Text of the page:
Talbert John and Christology

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andrewcriddle
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Talbert John and Christology

Post by andrewcriddle » Sat Jan 05, 2019 4:02 am

After Ben mentioned The Development of Christology During the first hundred years by Charles Talbert, I have been reading it. Thanks Ben.

I find its ideas very interesting, some of them more likely than others.

I have one major problem. Talbert IIUC holds that the present form of the Gospel of John, read on its own without reference to the rest of the NT, represents the incarnation of the pre-existent word as occurring at the baptism of Jesus by John the Baptist. IMO this is almost impossible. The present form of the Gospel of John marginalises the baptism of Jesus, (it is only present as an allusion made by John the Baptist). I don't believe that an ancient reader would have understood this briefly alluded-to event as having the ontological significance that Talbert claims the author of John intended. (There may have been an earlier version of John for which Talbert's exegesis would be legitimate, but this is a separate issue.)

Talbert's understanding of John appears to be a central part of his picture of 1st century Christology and I just can't regard it as plausible.

Andrew Criddle

Paul the Uncertain
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Re: Talbert John and Christology

Post by Paul the Uncertain » Sat Jan 05, 2019 5:30 am

Is the hangup as simple as a too-casual harmonization?

John 1:32-34 is as vivid a rendering of the "descent of the spirit" visionary-initiation incident as anybody could wish, but the character John doesn't say when he saw the event, not saying whether or not it happened during the baptism. Mark integrates the event into the baptism, with divine commentary, as a climax of the ritual; Matthew pretty much follows suit, but Luke places the incident an unspecified interval after the baptism, while Jesus is praying (3:21-22).

Is Talbert referring to the "God singles Jesus out as The One" incident specifically, by placing it during an event that all four canonical gospels at least "associate it" with, some more closely than others?

Don't know if that helps.

andrewcriddle
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Joined: Sat Oct 05, 2013 12:36 am

Re: Talbert John and Christology

Post by andrewcriddle » Sat Jan 05, 2019 6:39 am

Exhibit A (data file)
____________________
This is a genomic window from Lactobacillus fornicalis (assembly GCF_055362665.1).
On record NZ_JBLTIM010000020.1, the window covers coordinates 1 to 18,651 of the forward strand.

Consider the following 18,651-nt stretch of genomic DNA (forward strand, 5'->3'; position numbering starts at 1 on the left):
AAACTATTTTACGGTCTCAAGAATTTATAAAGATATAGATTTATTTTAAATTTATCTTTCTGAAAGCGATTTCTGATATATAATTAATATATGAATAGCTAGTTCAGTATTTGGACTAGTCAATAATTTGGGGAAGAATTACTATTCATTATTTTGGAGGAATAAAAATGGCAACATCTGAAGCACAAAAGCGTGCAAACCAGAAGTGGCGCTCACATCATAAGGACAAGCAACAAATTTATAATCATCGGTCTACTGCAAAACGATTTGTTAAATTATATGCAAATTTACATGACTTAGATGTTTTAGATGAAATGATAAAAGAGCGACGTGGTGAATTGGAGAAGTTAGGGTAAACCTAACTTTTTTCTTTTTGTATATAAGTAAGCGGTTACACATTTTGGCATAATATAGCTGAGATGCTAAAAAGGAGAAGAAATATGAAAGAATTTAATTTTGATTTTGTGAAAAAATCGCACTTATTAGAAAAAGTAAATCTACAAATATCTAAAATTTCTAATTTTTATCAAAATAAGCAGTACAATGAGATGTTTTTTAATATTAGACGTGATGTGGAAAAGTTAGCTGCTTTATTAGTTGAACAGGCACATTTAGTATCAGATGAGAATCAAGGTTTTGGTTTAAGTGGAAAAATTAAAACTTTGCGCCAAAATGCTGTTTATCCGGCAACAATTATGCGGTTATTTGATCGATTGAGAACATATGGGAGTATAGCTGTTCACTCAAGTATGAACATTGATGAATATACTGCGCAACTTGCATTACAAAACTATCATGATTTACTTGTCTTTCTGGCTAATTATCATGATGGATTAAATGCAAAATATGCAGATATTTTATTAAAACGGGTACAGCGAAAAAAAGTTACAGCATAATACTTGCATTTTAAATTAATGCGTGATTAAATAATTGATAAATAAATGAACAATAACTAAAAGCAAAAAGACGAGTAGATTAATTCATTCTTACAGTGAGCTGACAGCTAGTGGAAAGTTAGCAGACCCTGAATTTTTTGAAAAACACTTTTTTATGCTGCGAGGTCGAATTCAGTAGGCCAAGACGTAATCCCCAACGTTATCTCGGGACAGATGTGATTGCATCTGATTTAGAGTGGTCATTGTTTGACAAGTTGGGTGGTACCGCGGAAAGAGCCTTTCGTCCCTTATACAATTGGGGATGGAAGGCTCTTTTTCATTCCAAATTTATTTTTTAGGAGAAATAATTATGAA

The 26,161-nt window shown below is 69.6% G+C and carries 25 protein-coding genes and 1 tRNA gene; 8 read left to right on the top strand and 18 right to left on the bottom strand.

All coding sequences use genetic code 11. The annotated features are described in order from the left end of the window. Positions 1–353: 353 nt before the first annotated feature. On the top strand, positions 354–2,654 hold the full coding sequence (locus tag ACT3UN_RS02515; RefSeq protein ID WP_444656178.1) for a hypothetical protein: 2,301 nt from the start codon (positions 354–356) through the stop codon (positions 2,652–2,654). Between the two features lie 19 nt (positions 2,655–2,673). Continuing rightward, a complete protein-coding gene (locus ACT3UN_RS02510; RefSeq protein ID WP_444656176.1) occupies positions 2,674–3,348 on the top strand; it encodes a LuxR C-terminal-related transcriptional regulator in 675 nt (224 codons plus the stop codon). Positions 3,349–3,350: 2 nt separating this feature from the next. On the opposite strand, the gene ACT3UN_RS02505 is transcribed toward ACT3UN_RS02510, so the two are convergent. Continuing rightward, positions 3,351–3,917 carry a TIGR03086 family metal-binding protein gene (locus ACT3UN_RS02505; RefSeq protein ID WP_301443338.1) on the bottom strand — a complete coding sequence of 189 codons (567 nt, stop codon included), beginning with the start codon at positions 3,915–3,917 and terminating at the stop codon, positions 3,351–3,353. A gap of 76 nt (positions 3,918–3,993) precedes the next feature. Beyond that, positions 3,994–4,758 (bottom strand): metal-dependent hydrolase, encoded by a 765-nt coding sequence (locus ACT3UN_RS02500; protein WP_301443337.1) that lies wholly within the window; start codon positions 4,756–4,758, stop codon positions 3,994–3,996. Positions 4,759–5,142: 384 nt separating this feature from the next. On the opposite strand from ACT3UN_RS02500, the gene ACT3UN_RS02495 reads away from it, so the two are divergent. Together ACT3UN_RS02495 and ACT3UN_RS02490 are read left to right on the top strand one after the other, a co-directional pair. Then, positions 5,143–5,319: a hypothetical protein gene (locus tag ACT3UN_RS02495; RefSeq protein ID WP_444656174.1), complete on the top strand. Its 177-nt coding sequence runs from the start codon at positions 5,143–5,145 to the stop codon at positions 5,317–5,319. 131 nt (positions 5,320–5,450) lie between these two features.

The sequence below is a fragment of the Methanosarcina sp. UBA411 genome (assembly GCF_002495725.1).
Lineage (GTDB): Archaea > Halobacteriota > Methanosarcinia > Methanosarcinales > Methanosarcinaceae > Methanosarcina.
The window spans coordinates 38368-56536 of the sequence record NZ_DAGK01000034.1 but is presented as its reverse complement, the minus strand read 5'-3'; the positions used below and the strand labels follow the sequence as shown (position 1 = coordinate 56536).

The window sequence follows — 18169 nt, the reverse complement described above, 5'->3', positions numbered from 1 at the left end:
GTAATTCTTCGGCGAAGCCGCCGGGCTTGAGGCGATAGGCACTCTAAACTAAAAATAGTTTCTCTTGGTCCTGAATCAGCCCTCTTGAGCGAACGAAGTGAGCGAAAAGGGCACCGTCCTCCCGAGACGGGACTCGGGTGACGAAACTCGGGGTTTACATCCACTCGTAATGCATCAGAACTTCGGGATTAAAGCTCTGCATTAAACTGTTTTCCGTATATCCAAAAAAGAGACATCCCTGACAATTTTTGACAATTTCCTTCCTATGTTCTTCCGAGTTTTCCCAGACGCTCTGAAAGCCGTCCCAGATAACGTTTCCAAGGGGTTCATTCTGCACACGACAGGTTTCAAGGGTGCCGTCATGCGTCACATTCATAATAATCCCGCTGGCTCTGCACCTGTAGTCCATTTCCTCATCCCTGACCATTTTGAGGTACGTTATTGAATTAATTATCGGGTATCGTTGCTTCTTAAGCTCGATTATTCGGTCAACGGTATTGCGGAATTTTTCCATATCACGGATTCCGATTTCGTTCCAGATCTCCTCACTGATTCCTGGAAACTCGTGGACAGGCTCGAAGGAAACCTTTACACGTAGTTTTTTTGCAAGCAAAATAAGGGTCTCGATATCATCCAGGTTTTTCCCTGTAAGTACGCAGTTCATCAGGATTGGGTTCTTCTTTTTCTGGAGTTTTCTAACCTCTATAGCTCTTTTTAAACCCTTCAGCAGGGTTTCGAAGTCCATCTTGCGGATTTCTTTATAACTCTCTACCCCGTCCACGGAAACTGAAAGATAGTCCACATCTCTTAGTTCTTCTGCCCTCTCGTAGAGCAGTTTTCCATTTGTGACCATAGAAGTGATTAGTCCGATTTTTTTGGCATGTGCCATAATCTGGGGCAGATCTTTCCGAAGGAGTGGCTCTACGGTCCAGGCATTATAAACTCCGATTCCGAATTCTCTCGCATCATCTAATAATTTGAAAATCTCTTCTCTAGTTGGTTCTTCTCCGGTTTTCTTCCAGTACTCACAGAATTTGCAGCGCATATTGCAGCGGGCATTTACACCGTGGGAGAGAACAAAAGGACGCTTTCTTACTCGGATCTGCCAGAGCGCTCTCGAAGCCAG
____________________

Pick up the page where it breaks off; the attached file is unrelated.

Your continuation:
Paul the Uncertain wrote:
Sat Jan 05, 2019 5:30 am
Is the hangup as simple as a too-casual harmonization?

John 1:32-34 is as vivid a rendering of the "descent of the spirit" visionary-initiation incident as anybody could wish, but the character John doesn't say when he saw the event, not saying whether or not it happened during the baptism. Mark integrates the event into the baptism, with divine commentary, as a climax of the ritual; Matthew pretty much follows suit, but Luke places the incident an unspecified interval after the baptism, while Jesus is praying (3:21-22).

Is Talbert referring to the "God singles Jesus out as The One" incident specifically, by placing it during an event that all four canonical gospels at least "associate it" with, some more closely than others?

Don't know if that helps.
It would, I agree, be possible to harmonize the Johannine and Synoptic accounts of the baptism in this way.

However Talbert seems to be specifically concerned with how the Johannine tradition would be understood in isolation in the ancient world.
Talbert argues that the account of the virginal conception in Matthew and Luke requires that Jesus be in some sense the Son of God from his conception.

Someone in the ancient world who knew canonical Mark and John but not canonical Matthew and Luke, might interpret the baptism as the moment when the Word became incarnate, (Cerinthus maybe understood the baptism like this), but I don't think that is what Talbert is arguing. Talbert seems to be suggesting that the author of canonical John intended the baptism to be understood as the moment of incarnation.

Andrew Criddle

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